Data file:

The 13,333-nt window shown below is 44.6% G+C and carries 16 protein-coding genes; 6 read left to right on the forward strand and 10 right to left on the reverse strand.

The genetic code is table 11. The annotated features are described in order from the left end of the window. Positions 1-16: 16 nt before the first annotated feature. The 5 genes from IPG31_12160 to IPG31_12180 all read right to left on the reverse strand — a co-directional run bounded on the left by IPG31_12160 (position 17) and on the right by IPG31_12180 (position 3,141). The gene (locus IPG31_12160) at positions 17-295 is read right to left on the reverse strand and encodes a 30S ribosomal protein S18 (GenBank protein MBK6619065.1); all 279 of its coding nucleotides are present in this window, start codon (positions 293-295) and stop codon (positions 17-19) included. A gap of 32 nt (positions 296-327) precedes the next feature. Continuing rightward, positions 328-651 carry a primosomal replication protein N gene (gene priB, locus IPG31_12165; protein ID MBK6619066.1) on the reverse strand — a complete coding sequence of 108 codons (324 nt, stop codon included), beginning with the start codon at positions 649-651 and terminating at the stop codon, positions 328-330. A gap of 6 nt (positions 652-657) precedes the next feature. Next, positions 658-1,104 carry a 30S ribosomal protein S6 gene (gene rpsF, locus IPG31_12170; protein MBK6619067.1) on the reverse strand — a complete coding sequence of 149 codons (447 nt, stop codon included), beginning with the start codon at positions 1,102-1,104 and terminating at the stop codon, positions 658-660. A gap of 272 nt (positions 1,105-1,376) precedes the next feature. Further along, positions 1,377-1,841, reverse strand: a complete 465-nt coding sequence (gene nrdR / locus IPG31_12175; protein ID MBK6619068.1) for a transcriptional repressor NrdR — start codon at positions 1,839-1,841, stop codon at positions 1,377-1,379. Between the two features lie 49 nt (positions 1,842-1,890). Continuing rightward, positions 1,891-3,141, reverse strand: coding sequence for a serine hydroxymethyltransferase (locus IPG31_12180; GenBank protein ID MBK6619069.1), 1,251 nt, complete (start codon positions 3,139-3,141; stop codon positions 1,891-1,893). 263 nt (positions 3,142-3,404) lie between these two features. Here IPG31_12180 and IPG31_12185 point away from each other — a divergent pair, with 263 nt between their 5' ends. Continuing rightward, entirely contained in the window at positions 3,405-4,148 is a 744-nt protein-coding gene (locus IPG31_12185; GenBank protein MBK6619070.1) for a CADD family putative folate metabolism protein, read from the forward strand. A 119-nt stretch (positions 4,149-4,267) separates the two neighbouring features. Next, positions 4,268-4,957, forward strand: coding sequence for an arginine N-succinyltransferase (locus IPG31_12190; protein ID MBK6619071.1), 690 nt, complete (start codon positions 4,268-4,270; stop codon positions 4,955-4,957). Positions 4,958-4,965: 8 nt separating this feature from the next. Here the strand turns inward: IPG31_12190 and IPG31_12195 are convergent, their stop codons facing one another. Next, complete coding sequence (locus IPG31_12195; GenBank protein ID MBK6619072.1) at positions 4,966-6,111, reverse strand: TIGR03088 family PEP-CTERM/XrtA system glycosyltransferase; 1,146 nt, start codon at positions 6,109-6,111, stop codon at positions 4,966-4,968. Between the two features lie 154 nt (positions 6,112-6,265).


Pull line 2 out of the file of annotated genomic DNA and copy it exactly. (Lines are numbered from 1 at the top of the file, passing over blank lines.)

The genetic code is table 11. The annotated features are described in order from the left end of the window. Positions 1-16: 16 nt before the first annotated feature. The 5 genes from IPG31_12160 to IPG31_12180 all read right to left on the reverse strand — a co-directional run bounded on the left by IPG31_12160 (position 17) and on the right by IPG31_12180 (position 3,141). The gene (locus IPG31_12160) at positions 17-295 is read right to left on the reverse strand and encodes a 30S ribosomal protein S18 (GenBank protein MBK6619065.1); all 279 of its coding nucleotides are present in this window, start codon (positions 293-295) and stop codon (positions 17-19) included. A gap of 32 nt (positions 296-327) precedes the next feature. Continuing rightward, positions 328-651 carry a primosomal replication protein N gene (gene priB, locus IPG31_12165; protein ID MBK6619066.1) on the reverse strand — a complete coding sequence of 108 codons (324 nt, stop codon included), beginning with the start codon at positions 649-651 and terminating at the stop codon, positions 328-330. A gap of 6 nt (positions 652-657) precedes the next feature. Next, positions 658-1,104 carry a 30S ribosomal protein S6 gene (gene rpsF, locus IPG31_12170; protein MBK6619067.1) on the reverse strand — a complete coding sequence of 149 codons (447 nt, stop codon included), beginning with the start codon at positions 1,102-1,104 and terminating at the stop codon, positions 658-660. A gap of 272 nt (positions 1,105-1,376) precedes the next feature. Further along, positions 1,377-1,841, reverse strand: a complete 465-nt coding sequence (gene nrdR / locus IPG31_12175; protein ID MBK6619068.1) for a transcriptional repressor NrdR — start codon at positions 1,839-1,841, stop codon at positions 1,377-1,379. Between the two features lie 49 nt (positions 1,842-1,890). Continuing rightward, positions 1,891-3,141, reverse strand: coding sequence for a serine hydroxymethyltransferase (locus IPG31_12180; GenBank protein ID MBK6619069.1), 1,251 nt, complete (start codon positions 3,139-3,141; stop codon positions 1,891-1,893). 263 nt (positions 3,142-3,404) lie between these two features. Here IPG31_12180 and IPG31_12185 point away from each other — a divergent pair, with 263 nt between their 5' ends. Continuing rightward, entirely contained in the window at positions 3,405-4,148 is a 744-nt protein-coding gene (locus IPG31_12185; GenBank protein MBK6619070.1) for a CADD family putative folate metabolism protein, read from the forward strand. A 119-nt stretch (positions 4,149-4,267) separates the two neighbouring features. Next, positions 4,268-4,957, forward strand: coding sequence for an arginine N-succinyltransferase (locus IPG31_12190; protein ID MBK6619071.1), 690 nt, complete (start codon positions 4,268-4,270; stop codon positions 4,955-4,957). Positions 4,958-4,965: 8 nt separating this feature from the next. Here the strand turns inward: IPG31_12190 and IPG31_12195 are convergent, their stop codons facing one another. Next, complete coding sequence (locus IPG31_12195; GenBank protein ID MBK6619072.1) at positions 4,966-6,111, reverse strand: TIGR03088 family PEP-CTERM/XrtA system glycosyltransferase; 1,146 nt, start codon at positions 6,109-6,111, stop codon at positions 4,966-4,968. Between the two features lie 154 nt (positions 6,112-6,265).